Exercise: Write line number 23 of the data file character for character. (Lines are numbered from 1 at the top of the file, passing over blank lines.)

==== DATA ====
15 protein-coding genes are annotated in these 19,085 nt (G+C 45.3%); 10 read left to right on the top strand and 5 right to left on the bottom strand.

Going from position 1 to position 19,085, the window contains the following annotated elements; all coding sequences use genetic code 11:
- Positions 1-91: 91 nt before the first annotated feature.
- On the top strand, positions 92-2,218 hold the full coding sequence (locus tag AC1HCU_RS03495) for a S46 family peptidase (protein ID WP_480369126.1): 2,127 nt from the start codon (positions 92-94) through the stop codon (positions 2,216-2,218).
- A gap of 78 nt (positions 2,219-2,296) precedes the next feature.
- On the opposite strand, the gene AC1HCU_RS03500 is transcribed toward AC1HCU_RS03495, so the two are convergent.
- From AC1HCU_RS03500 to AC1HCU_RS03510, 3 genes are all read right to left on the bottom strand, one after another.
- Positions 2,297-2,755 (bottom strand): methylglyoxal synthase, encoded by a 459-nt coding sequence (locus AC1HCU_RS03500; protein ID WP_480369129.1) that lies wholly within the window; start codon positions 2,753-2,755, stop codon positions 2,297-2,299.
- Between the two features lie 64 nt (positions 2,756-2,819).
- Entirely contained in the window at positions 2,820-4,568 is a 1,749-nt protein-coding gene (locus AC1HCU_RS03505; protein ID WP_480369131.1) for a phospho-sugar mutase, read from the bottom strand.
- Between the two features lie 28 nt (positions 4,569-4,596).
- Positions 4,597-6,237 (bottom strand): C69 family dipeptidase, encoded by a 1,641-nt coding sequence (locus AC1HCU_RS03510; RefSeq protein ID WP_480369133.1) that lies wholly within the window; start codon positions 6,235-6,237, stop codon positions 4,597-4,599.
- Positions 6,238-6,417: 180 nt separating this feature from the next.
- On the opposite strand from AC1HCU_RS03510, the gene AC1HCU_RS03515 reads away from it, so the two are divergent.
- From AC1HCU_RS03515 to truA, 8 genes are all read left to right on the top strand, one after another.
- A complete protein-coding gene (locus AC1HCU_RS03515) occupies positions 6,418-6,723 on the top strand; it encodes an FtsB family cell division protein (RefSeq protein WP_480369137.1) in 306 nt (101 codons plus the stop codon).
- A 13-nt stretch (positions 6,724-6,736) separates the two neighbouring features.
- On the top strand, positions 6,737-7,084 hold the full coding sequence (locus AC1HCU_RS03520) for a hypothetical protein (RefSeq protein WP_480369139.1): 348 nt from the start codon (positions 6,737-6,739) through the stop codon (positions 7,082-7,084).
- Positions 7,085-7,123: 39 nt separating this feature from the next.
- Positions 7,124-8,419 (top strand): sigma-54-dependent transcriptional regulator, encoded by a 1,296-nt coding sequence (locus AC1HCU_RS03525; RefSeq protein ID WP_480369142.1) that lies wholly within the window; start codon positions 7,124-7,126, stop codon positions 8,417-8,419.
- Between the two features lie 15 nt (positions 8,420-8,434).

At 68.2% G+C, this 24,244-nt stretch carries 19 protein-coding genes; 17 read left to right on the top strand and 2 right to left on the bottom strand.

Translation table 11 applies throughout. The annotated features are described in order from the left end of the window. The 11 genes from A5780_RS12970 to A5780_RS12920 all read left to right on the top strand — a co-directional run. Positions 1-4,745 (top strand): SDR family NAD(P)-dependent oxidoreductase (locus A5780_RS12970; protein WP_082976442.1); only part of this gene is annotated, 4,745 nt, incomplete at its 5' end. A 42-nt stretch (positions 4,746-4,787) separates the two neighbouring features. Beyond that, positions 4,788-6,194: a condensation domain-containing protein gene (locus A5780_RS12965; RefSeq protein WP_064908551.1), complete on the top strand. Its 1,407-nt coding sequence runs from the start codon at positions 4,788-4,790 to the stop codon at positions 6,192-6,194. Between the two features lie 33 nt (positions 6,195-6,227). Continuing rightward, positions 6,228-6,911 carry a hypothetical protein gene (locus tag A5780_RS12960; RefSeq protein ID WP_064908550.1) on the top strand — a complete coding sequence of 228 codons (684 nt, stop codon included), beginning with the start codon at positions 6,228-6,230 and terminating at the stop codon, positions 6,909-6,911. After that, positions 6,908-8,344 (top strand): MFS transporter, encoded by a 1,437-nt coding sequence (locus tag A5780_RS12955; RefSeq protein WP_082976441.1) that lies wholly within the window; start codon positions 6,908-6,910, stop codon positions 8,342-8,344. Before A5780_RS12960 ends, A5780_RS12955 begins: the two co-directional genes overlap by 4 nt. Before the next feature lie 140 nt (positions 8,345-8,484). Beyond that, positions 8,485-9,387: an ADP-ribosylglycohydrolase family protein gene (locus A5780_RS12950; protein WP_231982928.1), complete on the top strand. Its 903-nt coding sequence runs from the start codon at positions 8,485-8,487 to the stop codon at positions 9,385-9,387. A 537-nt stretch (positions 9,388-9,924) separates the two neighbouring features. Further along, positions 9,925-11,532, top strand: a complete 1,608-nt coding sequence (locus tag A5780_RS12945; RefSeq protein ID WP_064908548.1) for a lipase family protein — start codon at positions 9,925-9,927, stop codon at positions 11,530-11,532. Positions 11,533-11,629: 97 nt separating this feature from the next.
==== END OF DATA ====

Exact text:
Translation table 11 applies throughout. The annotated features are described in order from the left end of the window. The 11 genes from A5780_RS12970 to A5780_RS12920 all read left to right on the top strand — a co-directional run. Positions 1-4,745 (top strand): SDR family NAD(P)-dependent oxidoreductase (locus A5780_RS12970; protein WP_082976442.1); only part of this gene is annotated, 4,745 nt, incomplete at its 5' end. A 42-nt stretch (positions 4,746-4,787) separates the two neighbouring features. Beyond that, positions 4,788-6,194: a condensation domain-containing protein gene (locus A5780_RS12965; RefSeq protein WP_064908551.1), complete on the top strand. Its 1,407-nt coding sequence runs from the start codon at positions 4,788-4,790 to the stop codon at positions 6,192-6,194. Between the two features lie 33 nt (positions 6,195-6,227). Continuing rightward, positions 6,228-6,911 carry a hypothetical protein gene (locus tag A5780_RS12960; RefSeq protein ID WP_064908550.1) on the top strand — a complete coding sequence of 228 codons (684 nt, stop codon included), beginning with the start codon at positions 6,228-6,230 and terminating at the stop codon, positions 6,909-6,911. After that, positions 6,908-8,344 (top strand): MFS transporter, encoded by a 1,437-nt coding sequence (locus tag A5780_RS12955; RefSeq protein WP_082976441.1) that lies wholly within the window; start codon positions 6,908-6,910, stop codon positions 8,342-8,344. Before A5780_RS12960 ends, A5780_RS12955 begins: the two co-directional genes overlap by 4 nt. Before the next feature lie 140 nt (positions 8,345-8,484). Beyond that, positions 8,485-9,387: an ADP-ribosylglycohydrolase family protein gene (locus A5780_RS12950; protein WP_231982928.1), complete on the top strand. Its 903-nt coding sequence runs from the start codon at positions 8,485-8,487 to the stop codon at positions 9,385-9,387. A 537-nt stretch (positions 9,388-9,924) separates the two neighbouring features. Further along, positions 9,925-11,532, top strand: a complete 1,608-nt coding sequence (locus tag A5780_RS12945; RefSeq protein ID WP_064908548.1) for a lipase family protein — start codon at positions 9,925-9,927, stop codon at positions 11,530-11,532. Positions 11,533-11,629: 97 nt separating this feature from the next.